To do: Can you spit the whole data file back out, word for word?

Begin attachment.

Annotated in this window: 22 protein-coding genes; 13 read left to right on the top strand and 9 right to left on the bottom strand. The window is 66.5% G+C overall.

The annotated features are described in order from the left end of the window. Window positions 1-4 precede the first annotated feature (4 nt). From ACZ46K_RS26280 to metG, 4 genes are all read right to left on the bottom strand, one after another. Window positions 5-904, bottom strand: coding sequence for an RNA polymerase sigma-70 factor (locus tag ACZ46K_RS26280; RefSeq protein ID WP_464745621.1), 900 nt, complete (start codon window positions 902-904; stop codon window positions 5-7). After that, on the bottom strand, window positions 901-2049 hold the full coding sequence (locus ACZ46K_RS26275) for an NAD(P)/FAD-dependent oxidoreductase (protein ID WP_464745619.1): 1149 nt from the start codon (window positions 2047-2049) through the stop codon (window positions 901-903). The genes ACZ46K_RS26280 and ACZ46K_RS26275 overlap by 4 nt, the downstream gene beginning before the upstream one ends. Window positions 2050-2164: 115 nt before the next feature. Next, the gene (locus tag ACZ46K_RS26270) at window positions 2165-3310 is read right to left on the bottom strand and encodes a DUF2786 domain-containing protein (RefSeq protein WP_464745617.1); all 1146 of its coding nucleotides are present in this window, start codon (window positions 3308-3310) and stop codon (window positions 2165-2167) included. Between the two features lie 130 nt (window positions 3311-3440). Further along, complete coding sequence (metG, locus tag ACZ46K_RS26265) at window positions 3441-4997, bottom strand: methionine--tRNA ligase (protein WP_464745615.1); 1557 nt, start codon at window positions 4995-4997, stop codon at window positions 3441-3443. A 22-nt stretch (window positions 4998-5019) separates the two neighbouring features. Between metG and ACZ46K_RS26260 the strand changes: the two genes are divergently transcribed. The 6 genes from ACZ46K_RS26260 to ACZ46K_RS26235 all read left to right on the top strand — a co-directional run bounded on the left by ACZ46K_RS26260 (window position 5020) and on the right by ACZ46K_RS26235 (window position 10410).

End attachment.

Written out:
Annotated in this window: 22 protein-coding genes; 13 read left to right on the top strand and 9 right to left on the bottom strand. The window is 66.5% G+C overall.

The annotated features are described in order from the left end of the window. Window positions 1-4 precede the first annotated feature (4 nt). From ACZ46K_RS26280 to metG, 4 genes are all read right to left on the bottom strand, one after another. Window positions 5-904, bottom strand: coding sequence for an RNA polymerase sigma-70 factor (locus tag ACZ46K_RS26280; RefSeq protein ID WP_464745621.1), 900 nt, complete (start codon window positions 902-904; stop codon window positions 5-7). After that, on the bottom strand, window positions 901-2049 hold the full coding sequence (locus ACZ46K_RS26275) for an NAD(P)/FAD-dependent oxidoreductase (protein ID WP_464745619.1): 1149 nt from the start codon (window positions 2047-2049) through the stop codon (window positions 901-903). The genes ACZ46K_RS26280 and ACZ46K_RS26275 overlap by 4 nt, the downstream gene beginning before the upstream one ends. Window positions 2050-2164: 115 nt before the next feature. Next, the gene (locus tag ACZ46K_RS26270) at window positions 2165-3310 is read right to left on the bottom strand and encodes a DUF2786 domain-containing protein (RefSeq protein WP_464745617.1); all 1146 of its coding nucleotides are present in this window, start codon (window positions 3308-3310) and stop codon (window positions 2165-2167) included. Between the two features lie 130 nt (window positions 3311-3440). Further along, complete coding sequence (metG, locus tag ACZ46K_RS26265) at window positions 3441-4997, bottom strand: methionine--tRNA ligase (protein WP_464745615.1); 1557 nt, start codon at window positions 4995-4997, stop codon at window positions 3441-3443. A 22-nt stretch (window positions 4998-5019) separates the two neighbouring features. Between metG and ACZ46K_RS26260 the strand changes: the two genes are divergently transcribed. The 6 genes from ACZ46K_RS26260 to ACZ46K_RS26235 all read left to right on the top strand — a co-directional run bounded on the left by ACZ46K_RS26260 (window position 5020) and on the right by ACZ46K_RS26235 (window position 10410).